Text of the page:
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Section Abstract Introduction Methods Results Discussion Conflict of Interest Acknowledgment References

Clinical Research


Prevalence and risk factors of persistent stress urinary incontinence at three months postpartum in Indonesian women

Edy Fakhrizal,1 Tyas Priyatini,2 Budi I. Santoso,2 Junizaf,2 Fernandi Moegni,2 Suskhan Djusad,2 Surahman Hakim,2 Sri W. Maryuni1



pISSN: 0853-1773 • eISSN: 2252-8083

http://dx.doi.org/10.13181/mji.v25i3.1407 Med J Indones. 2016;25:163–70


Received: March 13, 2016

Accepted: August 19, 2016


Author affiliation:

1 Department of Obstetrics and Gynecology, Faculty of Medicine, Universitas Riau, Pekanbaru, Indonesia

2 Department of Obstetrics and Gynecology, Faculty of Medicine, Universitas Indonesia, Cipto Mangunkusumo Hospital, Jakarta, Indonesia


Corresponding author:

Edy Fakhrizal

E-mail: dredy_spog@yahoo.co.id




Mode of delivery and some certain risk factors have a relationship to postpartum stress urinary incontinence (SUI). For that reason, the objective of this study was to assess the prevalence of postpartum stress urinary incontinence (SUI), the relationship between postpartum SUI and mode of delivery; and the association between SUI and other demographic and obstetric factors.



In this prospective observational cohort study, all primiparous women who were under postpartum care in obstetric and gynecologic ward were recruited. Four hundreds primiparous women with no history of urinary incontinence (UI) who fulfilled the criteria and would like to participate in this study were followed up for three months after delivery. The analysis was done using Stata 12. Bivariate analysis using Chi-square test and multivariate analysis using logistic regression test were done to obtain associated risk factors to postpartum SUI.



The prevalence of postpartum SUI was 8.8%. The mode of delivery was significantly associated with postpartum SUI, there were more women who got vaginal delivery that had stress urinary incontinence (14.1%) compared to women caesarean section (7.1%) with OR=2.1 (95% CI=1.05-4.31), this risk increased when vaginal delivery was assisted with vacuum instrument (OR=9.1, 95% CI=3.9-21.6). There was no statistical difference of stress urinary incontinence incidences in patients with emergency or elective caesarean section with OR=0.84 (95% CI=0.28-2.57). Based on multivariate analysis BMI ≥30 kg/m2 at labor, vacuum assisted delivery, birth weight more than 3,360 g, and second stage labor more than 60 minutes appeared to be associated with an increased rate of postpartum SUI.



Stress urinary incontinence increased in the early postpartum period of a primiparous woman. Although vaginal delivery increased the risk of postpartum SUI, elective nor emergency caesarean delivery without vaginal delivery id not appear to increase the risk of stress urinary incontinence.



prevalence, postpartum stress urinary incontinence, risk factor



Urinary incontinence is a worldwide public health problem that affects the life of millions of women and causes serious socio-economical, physical and psychological problems. It will also affect sexual intercourse that causes a decrease in quality of life, depression, and lower self-esteem. Urinary incontinence could harm women’s emotional state, which will cause lower self-esteem and fear of sexual intercourse.1 In a study, it was stated that urinary incontinence, Alzheimer’s disease and stroke were the three chronic diseases that would badly affect and decrease the quality of health.2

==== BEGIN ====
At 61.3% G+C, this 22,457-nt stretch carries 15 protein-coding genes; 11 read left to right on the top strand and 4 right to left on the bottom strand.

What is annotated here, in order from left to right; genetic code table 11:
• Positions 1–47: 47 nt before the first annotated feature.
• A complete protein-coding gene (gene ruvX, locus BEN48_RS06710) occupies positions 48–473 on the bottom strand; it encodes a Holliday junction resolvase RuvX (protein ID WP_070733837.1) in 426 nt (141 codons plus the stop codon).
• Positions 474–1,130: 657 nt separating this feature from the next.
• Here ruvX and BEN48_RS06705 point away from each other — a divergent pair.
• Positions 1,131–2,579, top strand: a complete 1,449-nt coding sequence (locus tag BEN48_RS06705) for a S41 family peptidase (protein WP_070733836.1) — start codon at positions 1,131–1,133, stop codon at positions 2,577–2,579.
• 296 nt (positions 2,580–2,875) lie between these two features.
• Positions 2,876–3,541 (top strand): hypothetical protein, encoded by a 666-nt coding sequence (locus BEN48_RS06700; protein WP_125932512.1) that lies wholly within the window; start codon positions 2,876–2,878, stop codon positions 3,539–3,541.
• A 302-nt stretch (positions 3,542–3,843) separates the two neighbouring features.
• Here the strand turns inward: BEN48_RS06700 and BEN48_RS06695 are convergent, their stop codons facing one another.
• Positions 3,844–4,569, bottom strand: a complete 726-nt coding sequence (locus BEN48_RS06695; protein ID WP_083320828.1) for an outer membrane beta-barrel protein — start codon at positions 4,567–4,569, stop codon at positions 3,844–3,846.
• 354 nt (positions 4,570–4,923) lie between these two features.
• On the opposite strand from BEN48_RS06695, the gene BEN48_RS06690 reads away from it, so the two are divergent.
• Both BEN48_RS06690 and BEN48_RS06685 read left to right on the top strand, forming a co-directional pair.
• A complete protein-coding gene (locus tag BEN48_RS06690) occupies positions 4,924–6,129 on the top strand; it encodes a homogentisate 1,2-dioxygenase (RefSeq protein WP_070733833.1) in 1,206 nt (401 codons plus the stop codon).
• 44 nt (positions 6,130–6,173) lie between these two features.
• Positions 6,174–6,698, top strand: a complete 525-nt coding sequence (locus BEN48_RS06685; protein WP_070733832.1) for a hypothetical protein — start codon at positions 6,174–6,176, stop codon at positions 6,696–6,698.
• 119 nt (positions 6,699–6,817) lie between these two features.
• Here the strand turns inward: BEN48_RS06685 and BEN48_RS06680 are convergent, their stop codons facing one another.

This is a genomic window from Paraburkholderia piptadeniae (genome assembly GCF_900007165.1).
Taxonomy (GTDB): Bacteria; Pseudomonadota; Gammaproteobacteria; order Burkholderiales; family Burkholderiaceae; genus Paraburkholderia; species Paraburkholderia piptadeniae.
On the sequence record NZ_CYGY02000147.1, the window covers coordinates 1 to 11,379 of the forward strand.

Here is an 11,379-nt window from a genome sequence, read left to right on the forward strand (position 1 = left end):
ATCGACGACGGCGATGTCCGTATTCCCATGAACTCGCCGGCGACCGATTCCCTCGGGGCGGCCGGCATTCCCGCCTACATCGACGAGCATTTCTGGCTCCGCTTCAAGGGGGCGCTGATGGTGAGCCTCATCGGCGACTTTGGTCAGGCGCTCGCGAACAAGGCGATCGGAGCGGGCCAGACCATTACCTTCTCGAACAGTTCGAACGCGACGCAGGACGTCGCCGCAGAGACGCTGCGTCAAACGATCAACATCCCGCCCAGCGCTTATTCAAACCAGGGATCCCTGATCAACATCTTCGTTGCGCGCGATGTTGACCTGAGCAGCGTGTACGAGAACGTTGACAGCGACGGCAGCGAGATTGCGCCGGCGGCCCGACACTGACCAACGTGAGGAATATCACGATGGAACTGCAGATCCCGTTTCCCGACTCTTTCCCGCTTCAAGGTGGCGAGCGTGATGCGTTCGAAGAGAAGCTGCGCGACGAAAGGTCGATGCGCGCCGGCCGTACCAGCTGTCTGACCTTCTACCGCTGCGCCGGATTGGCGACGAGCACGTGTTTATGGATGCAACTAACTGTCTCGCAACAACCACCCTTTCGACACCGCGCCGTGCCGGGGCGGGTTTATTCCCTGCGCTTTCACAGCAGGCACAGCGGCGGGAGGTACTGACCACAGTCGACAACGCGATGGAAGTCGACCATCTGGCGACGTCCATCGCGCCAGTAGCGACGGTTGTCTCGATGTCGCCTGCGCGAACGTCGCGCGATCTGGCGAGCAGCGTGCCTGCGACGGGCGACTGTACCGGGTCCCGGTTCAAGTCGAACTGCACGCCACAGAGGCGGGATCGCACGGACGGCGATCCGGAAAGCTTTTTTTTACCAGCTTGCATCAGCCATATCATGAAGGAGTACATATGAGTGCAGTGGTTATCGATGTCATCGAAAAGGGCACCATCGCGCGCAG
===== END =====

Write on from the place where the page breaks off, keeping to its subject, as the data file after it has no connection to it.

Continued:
World Health Organization (WHO) stated that urinary incontinence was a major health problem, and there were more than 200 million populations in the world having problems with micturition.3 The increasing cost related to urinary incontinence treatment became government’s awareness whereas billions of dollar were issued every year in United States.4,5

Urinary incontinence prevalence among women was about 3-55% depending on the limits and age groups, which were varied in each country due to several factors.6 According to systematic review by Thom and Rortveit7, acquired urinary incontinence postpartum prevalence was 33%, half of whom was stress urinary incontinence prevalence.7 In Indonesia, urinary incontinence prevalence was still unknown because there was an assumption that urinary incontinence was a normal condition in postpartum women and a lot of women tended to feel shy to check their condition to health professionals.8 It was also estimated that the people seek treatment to nonformal health providers, causing a lot of cases unregistered and the data were less accurate. Although this problem was rather disturbing and affected the quality of life, patients rarely seek for medical treatment.9

Stress and urge urinary incontinence are the two most frequent types. Stress urinary incontinence is a type of urinary incontinence related to physical activity, defined by uncontrolled urinary excretion during activity, sneezing or coughing.10 Stress urinary incontinence and prolapsed pelvic organs are common incidence and need to be repaired on operation in 11% women near 80 years old, with a possibility of reoperation as 30%. This incidence is related to vaginal delivery and parity which cause pelvic floor dysfunction.11 Boyles et al showed that the first labor influenced the most towards the mechanism of continence.12 However, it was still questioned whether caesarean section could prevent pelvic floor trauma.1,13–15

In a study, it was reported that women with persistent stress urinary incontinence at three months postpartum, 92% would continue to stress urinary incontinence for five years postpartum.16–18 This study aimed to know the prevalence and risk factors of postpartum stress urinary incontinence (SUI) in Indonesia.